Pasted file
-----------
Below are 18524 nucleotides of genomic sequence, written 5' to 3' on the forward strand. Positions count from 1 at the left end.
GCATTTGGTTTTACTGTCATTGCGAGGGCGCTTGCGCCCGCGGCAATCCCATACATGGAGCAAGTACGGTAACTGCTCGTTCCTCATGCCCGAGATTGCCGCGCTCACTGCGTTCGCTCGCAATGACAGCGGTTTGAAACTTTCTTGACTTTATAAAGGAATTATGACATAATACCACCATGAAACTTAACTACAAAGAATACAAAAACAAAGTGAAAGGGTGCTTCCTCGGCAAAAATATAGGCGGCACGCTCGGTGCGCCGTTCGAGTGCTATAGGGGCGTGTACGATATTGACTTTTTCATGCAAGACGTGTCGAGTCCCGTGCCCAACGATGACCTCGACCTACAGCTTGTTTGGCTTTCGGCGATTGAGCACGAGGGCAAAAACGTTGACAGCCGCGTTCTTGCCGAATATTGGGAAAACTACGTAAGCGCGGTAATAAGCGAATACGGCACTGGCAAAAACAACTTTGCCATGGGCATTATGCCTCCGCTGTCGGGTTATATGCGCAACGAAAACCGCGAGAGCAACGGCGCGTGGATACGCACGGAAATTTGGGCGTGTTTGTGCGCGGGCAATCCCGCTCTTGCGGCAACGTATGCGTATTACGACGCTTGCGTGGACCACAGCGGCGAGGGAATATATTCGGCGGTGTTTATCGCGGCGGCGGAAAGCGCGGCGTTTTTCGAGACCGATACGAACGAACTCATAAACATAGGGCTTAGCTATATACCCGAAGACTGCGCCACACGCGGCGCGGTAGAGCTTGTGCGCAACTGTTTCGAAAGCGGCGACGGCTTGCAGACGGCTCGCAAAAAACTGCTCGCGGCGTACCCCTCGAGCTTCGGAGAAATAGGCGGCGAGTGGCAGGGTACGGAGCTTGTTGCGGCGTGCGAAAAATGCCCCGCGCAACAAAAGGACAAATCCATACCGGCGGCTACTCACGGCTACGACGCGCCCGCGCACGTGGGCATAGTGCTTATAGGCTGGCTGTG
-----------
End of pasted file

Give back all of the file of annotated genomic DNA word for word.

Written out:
Below are 18524 nucleotides of genomic sequence, written 5' to 3' on the forward strand. Positions count from 1 at the left end.
GCATTTGGTTTTACTGTCATTGCGAGGGCGCTTGCGCCCGCGGCAATCCCATACATGGAGCAAGTACGGTAACTGCTCGTTCCTCATGCCCGAGATTGCCGCGCTCACTGCGTTCGCTCGCAATGACAGCGGTTTGAAACTTTCTTGACTTTATAAAGGAATTATGACATAATACCACCATGAAACTTAACTACAAAGAATACAAAAACAAAGTGAAAGGGTGCTTCCTCGGCAAAAATATAGGCGGCACGCTCGGTGCGCCGTTCGAGTGCTATAGGGGCGTGTACGATATTGACTTTTTCATGCAAGACGTGTCGAGTCCCGTGCCCAACGATGACCTCGACCTACAGCTTGTTTGGCTTTCGGCGATTGAGCACGAGGGCAAAAACGTTGACAGCCGCGTTCTTGCCGAATATTGGGAAAACTACGTAAGCGCGGTAATAAGCGAATACGGCACTGGCAAAAACAACTTTGCCATGGGCATTATGCCTCCGCTGTCGGGTTATATGCGCAACGAAAACCGCGAGAGCAACGGCGCGTGGATACGCACGGAAATTTGGGCGTGTTTGTGCGCGGGCAATCCCGCTCTTGCGGCAACGTATGCGTATTACGACGCTTGCGTGGACCACAGCGGCGAGGGAATATATTCGGCGGTGTTTATCGCGGCGGCGGAAAGCGCGGCGTTTTTCGAGACCGATACGAACGAACTCATAAACATAGGGCTTAGCTATATACCCGAAGACTGCGCCACACGCGGCGCGGTAGAGCTTGTGCGCAACTGTTTCGAAAGCGGCGACGGCTTGCAGACGGCTCGCAAAAAACTGCTCGCGGCGTACCCCTCGAGCTTCGGAGAAATAGGCGGCGAGTGGCAGGGTACGGAGCTTGTTGCGGCGTGCGAAAAATGCCCCGCGCAACAAAAGGACAAATCCATACCGGCGGCTACTCACGGCTACGACGCGCCCGCGCACGTGGGCATAGTGCTTATAGGCTGGCTGTG